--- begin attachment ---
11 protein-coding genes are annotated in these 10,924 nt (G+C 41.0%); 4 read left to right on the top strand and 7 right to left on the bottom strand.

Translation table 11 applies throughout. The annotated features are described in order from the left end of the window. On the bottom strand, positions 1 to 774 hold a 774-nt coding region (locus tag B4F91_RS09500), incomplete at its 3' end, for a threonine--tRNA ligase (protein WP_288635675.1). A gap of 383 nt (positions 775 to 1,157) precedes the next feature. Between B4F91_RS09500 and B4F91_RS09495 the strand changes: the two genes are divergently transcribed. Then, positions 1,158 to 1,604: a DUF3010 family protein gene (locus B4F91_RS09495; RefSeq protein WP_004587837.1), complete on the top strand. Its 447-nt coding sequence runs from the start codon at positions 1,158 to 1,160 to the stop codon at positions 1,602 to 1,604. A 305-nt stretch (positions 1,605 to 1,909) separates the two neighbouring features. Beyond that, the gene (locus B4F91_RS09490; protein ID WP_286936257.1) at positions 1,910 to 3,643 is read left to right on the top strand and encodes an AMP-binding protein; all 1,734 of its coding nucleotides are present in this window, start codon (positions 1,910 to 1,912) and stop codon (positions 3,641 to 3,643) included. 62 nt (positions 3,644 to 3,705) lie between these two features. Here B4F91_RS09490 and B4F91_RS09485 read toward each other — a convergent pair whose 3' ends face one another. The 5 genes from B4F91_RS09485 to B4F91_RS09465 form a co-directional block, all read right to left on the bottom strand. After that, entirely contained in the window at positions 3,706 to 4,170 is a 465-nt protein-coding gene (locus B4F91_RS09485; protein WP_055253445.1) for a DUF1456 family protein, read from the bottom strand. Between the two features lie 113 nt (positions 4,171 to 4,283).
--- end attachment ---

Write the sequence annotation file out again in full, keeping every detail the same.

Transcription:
11 protein-coding genes are annotated in these 10,924 nt (G+C 41.0%); 4 read left to right on the top strand and 7 right to left on the bottom strand.

Translation table 11 applies throughout. The annotated features are described in order from the left end of the window. On the bottom strand, positions 1 to 774 hold a 774-nt coding region (locus tag B4F91_RS09500), incomplete at its 3' end, for a threonine--tRNA ligase (protein WP_288635675.1). A gap of 383 nt (positions 775 to 1,157) precedes the next feature. Between B4F91_RS09500 and B4F91_RS09495 the strand changes: the two genes are divergently transcribed. Then, positions 1,158 to 1,604: a DUF3010 family protein gene (locus B4F91_RS09495; RefSeq protein WP_004587837.1), complete on the top strand. Its 447-nt coding sequence runs from the start codon at positions 1,158 to 1,160 to the stop codon at positions 1,602 to 1,604. A 305-nt stretch (positions 1,605 to 1,909) separates the two neighbouring features. Beyond that, the gene (locus B4F91_RS09490; protein ID WP_286936257.1) at positions 1,910 to 3,643 is read left to right on the top strand and encodes an AMP-binding protein; all 1,734 of its coding nucleotides are present in this window, start codon (positions 1,910 to 1,912) and stop codon (positions 3,641 to 3,643) included. 62 nt (positions 3,644 to 3,705) lie between these two features. Here B4F91_RS09490 and B4F91_RS09485 read toward each other — a convergent pair whose 3' ends face one another. The 5 genes from B4F91_RS09485 to B4F91_RS09465 form a co-directional block, all read right to left on the bottom strand. After that, entirely contained in the window at positions 3,706 to 4,170 is a 465-nt protein-coding gene (locus B4F91_RS09485; protein WP_055253445.1) for a DUF1456 family protein, read from the bottom strand. Between the two features lie 113 nt (positions 4,171 to 4,283).